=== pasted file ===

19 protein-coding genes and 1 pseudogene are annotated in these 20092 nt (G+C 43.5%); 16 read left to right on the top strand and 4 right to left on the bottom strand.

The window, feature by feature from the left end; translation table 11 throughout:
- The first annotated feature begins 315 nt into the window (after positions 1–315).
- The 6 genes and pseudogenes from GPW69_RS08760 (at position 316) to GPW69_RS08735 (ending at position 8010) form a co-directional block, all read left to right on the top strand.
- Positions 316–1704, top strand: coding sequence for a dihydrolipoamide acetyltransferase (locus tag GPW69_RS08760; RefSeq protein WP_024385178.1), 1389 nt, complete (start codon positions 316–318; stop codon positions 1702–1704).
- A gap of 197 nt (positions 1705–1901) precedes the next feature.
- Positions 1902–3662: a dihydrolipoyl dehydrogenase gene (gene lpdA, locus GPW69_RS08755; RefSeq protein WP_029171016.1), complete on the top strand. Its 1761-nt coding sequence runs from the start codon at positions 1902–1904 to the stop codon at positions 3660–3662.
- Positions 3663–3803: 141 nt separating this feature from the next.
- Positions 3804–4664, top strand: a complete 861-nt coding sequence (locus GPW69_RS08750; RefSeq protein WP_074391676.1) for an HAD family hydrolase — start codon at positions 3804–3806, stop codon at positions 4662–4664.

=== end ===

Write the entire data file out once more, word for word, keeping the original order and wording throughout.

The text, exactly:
19 protein-coding genes and 1 pseudogene are annotated in these 20092 nt (G+C 43.5%); 16 read left to right on the top strand and 4 right to left on the bottom strand.

The window, feature by feature from the left end; translation table 11 throughout:
- The first annotated feature begins 315 nt into the window (after positions 1–315).
- The 6 genes and pseudogenes from GPW69_RS08760 (at position 316) to GPW69_RS08735 (ending at position 8010) form a co-directional block, all read left to right on the top strand.
- Positions 316–1704, top strand: coding sequence for a dihydrolipoamide acetyltransferase (locus tag GPW69_RS08760; RefSeq protein WP_024385178.1), 1389 nt, complete (start codon positions 316–318; stop codon positions 1702–1704).
- A gap of 197 nt (positions 1705–1901) precedes the next feature.
- Positions 1902–3662: a dihydrolipoyl dehydrogenase gene (gene lpdA, locus GPW69_RS08755; RefSeq protein WP_029171016.1), complete on the top strand. Its 1761-nt coding sequence runs from the start codon at positions 1902–1904 to the stop codon at positions 3660–3662.
- Positions 3663–3803: 141 nt separating this feature from the next.
- Positions 3804–4664, top strand: a complete 861-nt coding sequence (locus GPW69_RS08750; RefSeq protein WP_074391676.1) for an HAD family hydrolase — start codon at positions 3804–3806, stop codon at positions 4662–4664.